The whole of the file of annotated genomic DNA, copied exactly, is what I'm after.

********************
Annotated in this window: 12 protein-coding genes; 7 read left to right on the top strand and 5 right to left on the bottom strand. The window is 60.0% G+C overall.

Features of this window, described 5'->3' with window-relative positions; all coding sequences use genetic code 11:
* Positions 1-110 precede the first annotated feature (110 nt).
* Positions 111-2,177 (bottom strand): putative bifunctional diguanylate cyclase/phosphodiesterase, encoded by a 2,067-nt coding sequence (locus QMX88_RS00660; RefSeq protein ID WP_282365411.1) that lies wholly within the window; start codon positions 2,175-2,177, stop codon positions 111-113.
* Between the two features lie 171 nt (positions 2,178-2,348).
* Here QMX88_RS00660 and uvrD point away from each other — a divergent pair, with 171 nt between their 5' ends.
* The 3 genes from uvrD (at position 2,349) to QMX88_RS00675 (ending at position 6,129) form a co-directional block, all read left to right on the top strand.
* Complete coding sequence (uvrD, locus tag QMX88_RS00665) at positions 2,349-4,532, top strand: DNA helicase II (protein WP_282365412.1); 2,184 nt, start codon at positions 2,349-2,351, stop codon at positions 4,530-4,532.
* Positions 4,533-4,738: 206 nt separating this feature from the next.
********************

Annotated in this window: 12 protein-coding genes; 7 read left to right on the top strand and 5 right to left on the bottom strand. The window is 60.0% G+C overall.

Features of this window, described 5'->3' with window-relative positions; all coding sequences use genetic code 11:
* Positions 1-110 precede the first annotated feature (110 nt).
* Positions 111-2,177 (bottom strand): putative bifunctional diguanylate cyclase/phosphodiesterase, encoded by a 2,067-nt coding sequence (locus QMX88_RS00660; RefSeq protein ID WP_282365411.1) that lies wholly within the window; start codon positions 2,175-2,177, stop codon positions 111-113.
* Between the two features lie 171 nt (positions 2,178-2,348).
* Here QMX88_RS00660 and uvrD point away from each other — a divergent pair, with 171 nt between their 5' ends.
* The 3 genes from uvrD (at position 2,349) to QMX88_RS00675 (ending at position 6,129) form a co-directional block, all read left to right on the top strand.
* Complete coding sequence (uvrD, locus tag QMX88_RS00665) at positions 2,349-4,532, top strand: DNA helicase II (protein WP_282365412.1); 2,184 nt, start codon at positions 2,349-2,351, stop codon at positions 4,530-4,532.
* Positions 4,533-4,738: 206 nt separating this feature from the next.